Systems and Their Savvy Actors

Monday, April 14, 2014 (All day)

Democracy works in part because of its vast and varied quilt of systems.  Yes, they are sometimes slow and unwieldy.  And yes, affecting needed change can seem like a daunting prospect. 

Fortunately, there are civic actors among us willing to take on such challenges. They may not know it, but their unwavering patience, perseverance and profound sense of caring forms the foundation of civil society.   

Think of civil society as another kind of system that operates beyond markets, government and electoral politics. It's best represented in the bonds and relationships that form over time when people get to know and even care about one another. This happens as they engage in public debate, solve vexing problems, negotiate, compromise and, sometimes, thankfully, act in concert. 

We’re focusing more and more at Community Partners on the many ways people engaged through civil society are influencing big systems change.  We think people like Caron Post and the members of the Los Angeles County Perinatal Mental Health Task Force exemplify civil society’s spirit of joint problem solving. The task force, a consortium working toward a more integrated approach to addressing what is now known as perinatal mood and anxiety disorders (PMADs), just released a set of thoughtful recommendations -- laid out over five years and calling on all sectors of health and human services -- to push for true systems change. 

We also appreciate how David Ross and Save Lives Los Angeles, with a focus on fostering next-generation emergency response systems in the region, reflect the notion that big systems change demands the principle of “move slow to move fast.” Ross already helped reform the emergency response system for heart attack and stroke victims, the #1 and #2 killers in LA. Save Lives applies the same cross-sector, network-based organizing approach to bringing the latest evidence-based advances in technology and medicine to the most comprehensive reform of the LA emergency response system since its inception.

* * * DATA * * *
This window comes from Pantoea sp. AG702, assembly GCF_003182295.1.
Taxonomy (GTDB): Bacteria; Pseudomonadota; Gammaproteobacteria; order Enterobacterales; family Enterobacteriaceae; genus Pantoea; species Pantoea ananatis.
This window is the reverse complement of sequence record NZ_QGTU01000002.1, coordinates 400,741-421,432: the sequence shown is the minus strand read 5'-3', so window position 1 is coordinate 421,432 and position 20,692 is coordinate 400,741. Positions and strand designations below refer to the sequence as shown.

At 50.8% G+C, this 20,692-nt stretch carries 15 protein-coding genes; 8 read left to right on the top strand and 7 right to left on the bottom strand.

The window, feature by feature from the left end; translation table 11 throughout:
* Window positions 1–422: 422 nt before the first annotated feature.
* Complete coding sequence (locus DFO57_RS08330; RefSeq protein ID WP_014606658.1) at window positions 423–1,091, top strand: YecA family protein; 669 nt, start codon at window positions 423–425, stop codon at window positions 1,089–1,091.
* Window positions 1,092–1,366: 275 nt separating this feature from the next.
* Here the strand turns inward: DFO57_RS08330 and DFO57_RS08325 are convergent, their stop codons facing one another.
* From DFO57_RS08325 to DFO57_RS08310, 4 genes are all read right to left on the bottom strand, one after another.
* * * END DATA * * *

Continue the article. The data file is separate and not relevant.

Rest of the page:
The people and organizations who have joined the Save Lives project which works under the aegis of Community Partners, share a virtue in common: they know intimately the system they’re working to change. They understand the historic reasons the system developed.  They know and value the lives of the people the system was set up to serve.  They see and feel the friction points.  They have continually in their minds the constellation of all the system’s complex moving parts – history, personalities, agencies, politics, resources, turf – and they do not panic in the glare of all that complexity.  They move deliberately, gather the willing, cajole the reluctant, plead when productive, protect their backs, and stir up strategic crisis if that’s what it takes to get entrenched interests off the dime.  And they deflect credit outward, away from themselves, to the places where credit keeps change moving and the people for whom credit is currency can use it well.

Society needs these system-savvy actors as much as all of us need the systems democracy’s built to pick up our trash, ease us through old age, give a new mom and her new baby a strong start, or rescue us when we’re in trouble.  Maybe we ought to single them out now and then for the public appreciation they deserve.  My bet is that if we do, they’ll demure.  They’ll name everyone who deserves praise and take not a jot for themselves.  

 

 

 

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